Indian NGO criticises U.S. climate action plans

Published - October 08, 2015 03:17 am IST - NEW DELHI:

In the run-up to the U.N. climate summit in Paris in December, Indian environmental NGO, Centre for Science and Environment (CSE), released a report which came down heavily on the U.S. — the second largest emitter of CO2 globally — for not doing enough about climate change, while preaching to other countries, including India, to “act.”

In its report ‘Captain America U.S. climate goals: a reckoning,’ the CSE concluded that with five per cent of the global population, the U.S. would disproportionately eat into 17.25 per cent of the global carbon budget till 2030, and nothing would be left for other countries after that.

Drawing attention to the deep inequalities playing out in the climate change negotiation arena globally, CSE Director Sunita Narain told the press on Wednesday that the U.S. is eating into the carbon budget space of other developing and less developed countries, which need it badly for their economic growth.

Clean Power Plan

Criticising U.S. President Barack Obama’s much-touted Clean Power Plan, CSE Deputy Director General Chandra Bhushan said the U.S. would produce and consume 20 per cent more fossil fuels in 2030, than what it does today.

“The Clean Power Plan to reduce power sector emissions will only reduce it by 1.6 per cent from now till 2030. Even in 2030, about 60 per cent of U.S. electricity will be produced from coal and gas,” he pointed out. Renewable energy will only contribute about 15 per cent of primary energy in 2030, up from 11 per cent currently.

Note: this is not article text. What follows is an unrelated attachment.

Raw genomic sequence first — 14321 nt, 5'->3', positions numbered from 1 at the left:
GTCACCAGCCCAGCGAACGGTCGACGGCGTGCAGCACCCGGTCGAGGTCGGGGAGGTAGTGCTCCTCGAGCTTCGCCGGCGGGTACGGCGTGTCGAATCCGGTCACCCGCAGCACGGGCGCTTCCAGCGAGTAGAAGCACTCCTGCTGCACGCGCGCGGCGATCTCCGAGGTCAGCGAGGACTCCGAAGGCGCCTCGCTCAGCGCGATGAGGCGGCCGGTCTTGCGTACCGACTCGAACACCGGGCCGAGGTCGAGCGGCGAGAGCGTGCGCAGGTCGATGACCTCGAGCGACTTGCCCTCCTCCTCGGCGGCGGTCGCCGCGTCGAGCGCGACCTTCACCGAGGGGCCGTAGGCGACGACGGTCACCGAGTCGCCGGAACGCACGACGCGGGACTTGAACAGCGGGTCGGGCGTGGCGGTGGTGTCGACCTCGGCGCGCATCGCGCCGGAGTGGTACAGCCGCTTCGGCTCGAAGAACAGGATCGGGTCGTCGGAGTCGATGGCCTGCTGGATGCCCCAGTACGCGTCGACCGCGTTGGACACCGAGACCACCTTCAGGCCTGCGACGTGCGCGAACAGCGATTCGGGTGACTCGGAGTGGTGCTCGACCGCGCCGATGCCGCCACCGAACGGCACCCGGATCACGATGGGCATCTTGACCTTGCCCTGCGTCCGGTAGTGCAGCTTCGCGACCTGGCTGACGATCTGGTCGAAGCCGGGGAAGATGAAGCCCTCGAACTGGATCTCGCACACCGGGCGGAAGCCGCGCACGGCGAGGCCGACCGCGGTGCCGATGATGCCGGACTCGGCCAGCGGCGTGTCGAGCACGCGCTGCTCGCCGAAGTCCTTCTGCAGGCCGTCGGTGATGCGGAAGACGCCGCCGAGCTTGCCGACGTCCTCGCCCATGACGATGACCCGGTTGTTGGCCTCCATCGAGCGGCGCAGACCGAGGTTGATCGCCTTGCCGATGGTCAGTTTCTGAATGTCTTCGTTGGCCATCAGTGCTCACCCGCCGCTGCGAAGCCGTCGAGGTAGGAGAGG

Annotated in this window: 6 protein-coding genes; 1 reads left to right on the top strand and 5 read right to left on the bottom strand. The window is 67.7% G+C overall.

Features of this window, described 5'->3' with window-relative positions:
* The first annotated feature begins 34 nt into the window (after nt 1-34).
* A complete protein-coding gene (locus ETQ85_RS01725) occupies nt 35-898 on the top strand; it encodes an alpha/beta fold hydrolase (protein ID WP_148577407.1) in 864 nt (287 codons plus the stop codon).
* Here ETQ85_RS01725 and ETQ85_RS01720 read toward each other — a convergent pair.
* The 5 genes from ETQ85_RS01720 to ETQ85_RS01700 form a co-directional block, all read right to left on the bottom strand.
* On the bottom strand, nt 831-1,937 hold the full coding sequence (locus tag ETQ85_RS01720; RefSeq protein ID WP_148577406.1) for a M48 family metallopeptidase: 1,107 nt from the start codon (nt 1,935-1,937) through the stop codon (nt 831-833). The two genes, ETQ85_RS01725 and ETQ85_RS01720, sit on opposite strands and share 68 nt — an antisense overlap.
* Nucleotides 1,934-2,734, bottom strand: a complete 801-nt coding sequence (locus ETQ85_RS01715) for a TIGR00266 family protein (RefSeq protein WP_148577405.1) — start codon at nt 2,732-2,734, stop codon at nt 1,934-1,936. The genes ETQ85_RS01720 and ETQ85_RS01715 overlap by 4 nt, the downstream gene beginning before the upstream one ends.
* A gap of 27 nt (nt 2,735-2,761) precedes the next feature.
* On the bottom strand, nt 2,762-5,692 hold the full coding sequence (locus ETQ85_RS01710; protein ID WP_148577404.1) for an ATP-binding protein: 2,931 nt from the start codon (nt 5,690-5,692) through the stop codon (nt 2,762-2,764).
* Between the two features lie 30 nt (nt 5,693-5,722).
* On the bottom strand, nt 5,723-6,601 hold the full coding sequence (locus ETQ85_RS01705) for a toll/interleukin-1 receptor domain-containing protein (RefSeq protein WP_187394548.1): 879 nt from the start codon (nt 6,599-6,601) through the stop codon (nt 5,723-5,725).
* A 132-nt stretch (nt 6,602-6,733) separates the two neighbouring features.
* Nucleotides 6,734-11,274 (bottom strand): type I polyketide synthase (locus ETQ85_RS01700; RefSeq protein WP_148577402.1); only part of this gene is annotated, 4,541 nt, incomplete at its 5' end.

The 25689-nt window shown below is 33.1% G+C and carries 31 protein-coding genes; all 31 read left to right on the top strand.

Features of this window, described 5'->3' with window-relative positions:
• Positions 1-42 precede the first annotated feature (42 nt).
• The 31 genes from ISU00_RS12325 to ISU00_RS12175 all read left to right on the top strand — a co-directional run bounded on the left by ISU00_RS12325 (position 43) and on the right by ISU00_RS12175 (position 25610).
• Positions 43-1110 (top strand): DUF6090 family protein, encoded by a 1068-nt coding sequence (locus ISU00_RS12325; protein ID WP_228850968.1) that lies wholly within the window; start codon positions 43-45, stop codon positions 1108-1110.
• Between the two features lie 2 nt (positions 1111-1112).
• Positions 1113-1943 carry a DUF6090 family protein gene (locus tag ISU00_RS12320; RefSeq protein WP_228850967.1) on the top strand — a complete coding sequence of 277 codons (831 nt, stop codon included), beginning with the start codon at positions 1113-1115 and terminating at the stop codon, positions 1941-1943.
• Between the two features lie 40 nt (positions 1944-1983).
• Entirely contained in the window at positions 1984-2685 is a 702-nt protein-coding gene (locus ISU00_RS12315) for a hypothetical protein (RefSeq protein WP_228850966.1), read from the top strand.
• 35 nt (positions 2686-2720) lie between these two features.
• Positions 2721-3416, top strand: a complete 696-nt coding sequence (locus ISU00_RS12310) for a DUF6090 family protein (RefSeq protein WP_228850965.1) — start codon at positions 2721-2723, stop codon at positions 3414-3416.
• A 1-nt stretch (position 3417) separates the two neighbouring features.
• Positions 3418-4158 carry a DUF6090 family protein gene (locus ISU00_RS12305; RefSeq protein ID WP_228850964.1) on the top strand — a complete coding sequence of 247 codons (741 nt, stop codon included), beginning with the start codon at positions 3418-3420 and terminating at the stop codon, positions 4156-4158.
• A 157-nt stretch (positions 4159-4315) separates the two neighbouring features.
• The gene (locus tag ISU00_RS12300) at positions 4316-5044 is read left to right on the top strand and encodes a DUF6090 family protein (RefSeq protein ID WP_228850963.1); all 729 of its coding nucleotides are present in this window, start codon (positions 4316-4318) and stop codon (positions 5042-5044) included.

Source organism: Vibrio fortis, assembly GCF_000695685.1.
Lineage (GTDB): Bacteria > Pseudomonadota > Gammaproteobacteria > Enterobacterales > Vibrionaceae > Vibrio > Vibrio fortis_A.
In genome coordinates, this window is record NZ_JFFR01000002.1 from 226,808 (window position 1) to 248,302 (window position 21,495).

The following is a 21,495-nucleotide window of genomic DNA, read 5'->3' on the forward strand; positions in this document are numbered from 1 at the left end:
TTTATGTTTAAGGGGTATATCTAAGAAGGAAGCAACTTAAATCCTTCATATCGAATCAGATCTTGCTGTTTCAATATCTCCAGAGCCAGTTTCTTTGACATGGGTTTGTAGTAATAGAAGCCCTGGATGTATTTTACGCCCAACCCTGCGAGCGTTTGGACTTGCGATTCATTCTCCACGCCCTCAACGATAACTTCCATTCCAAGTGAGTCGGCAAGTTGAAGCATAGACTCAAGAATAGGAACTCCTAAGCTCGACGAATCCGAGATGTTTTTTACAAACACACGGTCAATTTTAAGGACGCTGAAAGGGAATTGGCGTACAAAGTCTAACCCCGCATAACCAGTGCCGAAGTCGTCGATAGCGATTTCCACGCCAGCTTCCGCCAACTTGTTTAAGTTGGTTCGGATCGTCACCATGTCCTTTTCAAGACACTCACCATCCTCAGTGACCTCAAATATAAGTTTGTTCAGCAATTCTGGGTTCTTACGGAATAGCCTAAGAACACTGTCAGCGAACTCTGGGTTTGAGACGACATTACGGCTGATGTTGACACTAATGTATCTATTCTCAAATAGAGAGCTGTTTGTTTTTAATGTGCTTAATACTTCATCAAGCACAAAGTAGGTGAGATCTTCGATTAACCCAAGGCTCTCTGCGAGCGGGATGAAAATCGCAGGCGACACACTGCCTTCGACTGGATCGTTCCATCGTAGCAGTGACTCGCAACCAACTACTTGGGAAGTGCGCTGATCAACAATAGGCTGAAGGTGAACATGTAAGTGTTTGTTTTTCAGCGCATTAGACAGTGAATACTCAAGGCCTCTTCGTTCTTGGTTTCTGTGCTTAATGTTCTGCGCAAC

U.S. emissions saw a downward spiral only during the recession in 2007-08, the report found. In its INDCs (Intended Nationally Determined Contributions) submitted to the UNFCCC in March this year, the country committed to cutting its CO2 emission levels by 26 to 28 per cent by 2030. However, in comparison to the INDCs of other developed countries like the EU-28, which agreed to cut emissions by 40 per cent, this is meagre, the CSE analysis showed. “Using 1990 as a baseline year, the U.S. will cut annual CO2 equivalent emissions by only 1400-1650 million metric tonnes, whereas EU-28 is cutting 2250 mmtcCO2eq. So, both in percentage terms and absolute emissions reduction terms, EU-28 is more ambitious than the U.S.,” the report noted.

Ms. Narain also slammed the American consumption binge, with little emphasis on public transport and preference for private cars, high use of appliances and gadgets and bigger houses. The report showed that the U.S.’s per capita household consumption expenditure is 44 times that of India. She concluded that being a powerful country, the U.S. is shifting the burden of climate action on to other countries, and driving a race to the bottom, while its inaction at home, is also pulling other countries down.

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